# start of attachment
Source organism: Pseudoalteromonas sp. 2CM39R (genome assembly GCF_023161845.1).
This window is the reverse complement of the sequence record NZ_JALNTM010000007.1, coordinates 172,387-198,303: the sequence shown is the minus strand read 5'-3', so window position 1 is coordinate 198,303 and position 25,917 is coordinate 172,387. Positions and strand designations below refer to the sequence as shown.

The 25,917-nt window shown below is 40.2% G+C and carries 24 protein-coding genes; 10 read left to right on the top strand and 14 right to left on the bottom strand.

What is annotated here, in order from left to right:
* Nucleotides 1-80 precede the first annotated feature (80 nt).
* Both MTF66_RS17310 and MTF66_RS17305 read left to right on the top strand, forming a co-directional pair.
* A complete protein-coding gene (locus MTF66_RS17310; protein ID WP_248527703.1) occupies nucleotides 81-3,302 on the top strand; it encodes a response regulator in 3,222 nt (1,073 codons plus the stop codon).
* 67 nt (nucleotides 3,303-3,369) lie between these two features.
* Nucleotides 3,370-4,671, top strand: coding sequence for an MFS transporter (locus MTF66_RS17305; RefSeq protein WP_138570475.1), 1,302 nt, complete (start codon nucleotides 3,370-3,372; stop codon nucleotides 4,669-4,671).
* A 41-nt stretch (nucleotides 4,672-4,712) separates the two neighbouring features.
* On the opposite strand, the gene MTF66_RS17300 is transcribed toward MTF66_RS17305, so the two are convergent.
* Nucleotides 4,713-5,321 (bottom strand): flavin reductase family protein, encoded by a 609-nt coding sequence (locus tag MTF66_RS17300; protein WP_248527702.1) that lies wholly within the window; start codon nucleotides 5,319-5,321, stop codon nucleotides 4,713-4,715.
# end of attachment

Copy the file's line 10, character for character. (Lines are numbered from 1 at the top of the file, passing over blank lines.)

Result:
* A 41-nt stretch (nucleotides 4,672-4,712) separates the two neighbouring features.